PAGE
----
Burke Blog

Exploring how (and when) whales, dolphins and porpoises evolved the ability to efficiently swim through the water. 

Beginning this week, vehicles will haul away dirt from the New Burke construction site at night to avoid daytime traffic impacts.

Dr. Kathryn Bunn-Marcuse, Curator of Northwest Native Art

The Burke Museum is pleased to welcome Dr. Kathryn Bunn-Marcuse as the new Curator of Northwest Native Art.

Since the New Burke Groundbreaking Celebration on May 18, crews have been busy clearing the site. 

Student scanning a mammoth skull.

The Burke Museum and College of Engineering are collaborating to scan and 3D print a large-scale mammoth.

Over the next three years, some 70,000 native plants will be grown for the New Burke landscape.

student researchers in the ethnology collections

They come from diverse backgrounds and life experiences, but have come together to change perceptions. 

New Burke construction site

New Burke construction is underway! Check this page for notable construction updates.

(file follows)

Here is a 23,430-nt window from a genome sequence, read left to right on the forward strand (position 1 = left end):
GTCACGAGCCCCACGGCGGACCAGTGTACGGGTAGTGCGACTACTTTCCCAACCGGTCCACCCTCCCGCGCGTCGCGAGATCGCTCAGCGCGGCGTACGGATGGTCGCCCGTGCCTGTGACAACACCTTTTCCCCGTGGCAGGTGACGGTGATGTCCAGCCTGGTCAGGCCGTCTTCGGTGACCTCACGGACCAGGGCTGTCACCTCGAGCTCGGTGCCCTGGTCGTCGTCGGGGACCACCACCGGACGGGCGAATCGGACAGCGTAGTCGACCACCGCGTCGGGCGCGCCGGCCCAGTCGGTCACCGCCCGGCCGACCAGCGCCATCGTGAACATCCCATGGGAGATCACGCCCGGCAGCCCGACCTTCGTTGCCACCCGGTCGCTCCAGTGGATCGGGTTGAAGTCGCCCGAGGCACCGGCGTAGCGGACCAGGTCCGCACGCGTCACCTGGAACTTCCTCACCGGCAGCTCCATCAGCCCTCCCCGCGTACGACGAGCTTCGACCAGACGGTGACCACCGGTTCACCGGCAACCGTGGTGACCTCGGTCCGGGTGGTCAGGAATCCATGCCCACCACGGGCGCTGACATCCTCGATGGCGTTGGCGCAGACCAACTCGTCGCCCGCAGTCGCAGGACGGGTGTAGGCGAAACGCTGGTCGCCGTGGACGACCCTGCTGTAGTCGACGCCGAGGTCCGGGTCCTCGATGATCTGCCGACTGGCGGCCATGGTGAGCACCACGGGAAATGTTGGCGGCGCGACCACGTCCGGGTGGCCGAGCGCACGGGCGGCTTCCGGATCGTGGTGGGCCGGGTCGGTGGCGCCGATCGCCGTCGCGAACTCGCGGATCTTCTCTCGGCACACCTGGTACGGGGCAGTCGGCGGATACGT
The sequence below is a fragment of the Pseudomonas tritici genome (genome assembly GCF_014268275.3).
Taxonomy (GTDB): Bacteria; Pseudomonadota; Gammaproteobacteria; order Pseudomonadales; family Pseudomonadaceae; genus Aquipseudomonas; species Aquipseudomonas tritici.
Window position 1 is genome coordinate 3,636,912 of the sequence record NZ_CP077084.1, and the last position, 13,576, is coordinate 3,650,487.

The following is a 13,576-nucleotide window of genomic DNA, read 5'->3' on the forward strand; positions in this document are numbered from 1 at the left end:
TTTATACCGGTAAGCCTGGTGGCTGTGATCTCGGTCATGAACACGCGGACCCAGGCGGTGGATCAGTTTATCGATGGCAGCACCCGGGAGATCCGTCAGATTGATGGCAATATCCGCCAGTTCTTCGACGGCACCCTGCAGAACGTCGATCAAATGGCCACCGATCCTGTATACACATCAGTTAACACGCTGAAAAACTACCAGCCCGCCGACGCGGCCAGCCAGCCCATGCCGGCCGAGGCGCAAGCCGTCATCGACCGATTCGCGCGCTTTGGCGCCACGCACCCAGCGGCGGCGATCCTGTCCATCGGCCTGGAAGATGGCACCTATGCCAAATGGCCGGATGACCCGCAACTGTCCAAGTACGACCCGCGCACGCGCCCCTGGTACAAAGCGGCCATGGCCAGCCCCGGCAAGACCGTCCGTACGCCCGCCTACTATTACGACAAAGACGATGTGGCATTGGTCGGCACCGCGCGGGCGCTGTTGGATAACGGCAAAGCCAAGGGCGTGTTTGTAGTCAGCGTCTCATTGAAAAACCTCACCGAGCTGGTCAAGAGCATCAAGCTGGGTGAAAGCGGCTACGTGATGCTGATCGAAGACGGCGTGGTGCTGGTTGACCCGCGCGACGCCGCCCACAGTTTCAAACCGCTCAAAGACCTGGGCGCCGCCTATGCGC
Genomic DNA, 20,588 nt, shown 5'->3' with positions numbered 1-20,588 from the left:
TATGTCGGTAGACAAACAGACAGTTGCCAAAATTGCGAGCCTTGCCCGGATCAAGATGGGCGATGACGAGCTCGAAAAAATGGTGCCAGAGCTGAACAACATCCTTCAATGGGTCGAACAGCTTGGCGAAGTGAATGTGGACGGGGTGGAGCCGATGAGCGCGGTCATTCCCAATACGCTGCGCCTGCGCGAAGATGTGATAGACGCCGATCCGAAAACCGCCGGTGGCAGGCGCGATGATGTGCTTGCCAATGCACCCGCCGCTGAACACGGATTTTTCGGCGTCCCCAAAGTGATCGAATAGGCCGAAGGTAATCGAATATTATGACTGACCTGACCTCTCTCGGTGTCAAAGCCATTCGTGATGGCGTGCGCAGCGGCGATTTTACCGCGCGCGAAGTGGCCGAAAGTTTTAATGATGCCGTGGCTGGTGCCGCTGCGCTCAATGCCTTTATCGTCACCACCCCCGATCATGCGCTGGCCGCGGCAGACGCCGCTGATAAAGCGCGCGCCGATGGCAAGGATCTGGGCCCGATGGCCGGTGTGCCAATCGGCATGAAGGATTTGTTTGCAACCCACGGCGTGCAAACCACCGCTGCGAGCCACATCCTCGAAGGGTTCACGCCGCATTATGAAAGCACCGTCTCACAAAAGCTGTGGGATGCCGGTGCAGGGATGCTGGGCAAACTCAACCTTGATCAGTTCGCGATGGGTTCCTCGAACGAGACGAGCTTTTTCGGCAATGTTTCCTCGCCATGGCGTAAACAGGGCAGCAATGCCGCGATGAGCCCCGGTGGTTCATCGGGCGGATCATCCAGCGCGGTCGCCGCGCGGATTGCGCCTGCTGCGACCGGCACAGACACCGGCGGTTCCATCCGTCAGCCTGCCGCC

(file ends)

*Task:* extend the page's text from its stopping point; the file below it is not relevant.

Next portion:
An extinct animal often cited as a ‘missing link’ between modern seals and their four-limbed, land-dwelling ancestors.

Carnivore fossils in the Burke Museum paleontology collection.

How does competition between species affect their long-term evolution?

Speakers and children posing during the groundbreaking ceremony

More than 500 people gathered on May 18 to celebrate breaking ground on the New Burke Museum.

Hmong community members look at embroidery details in the Burke collections

Students and community members of all ages connect with Hmong objects in the Burke collections.

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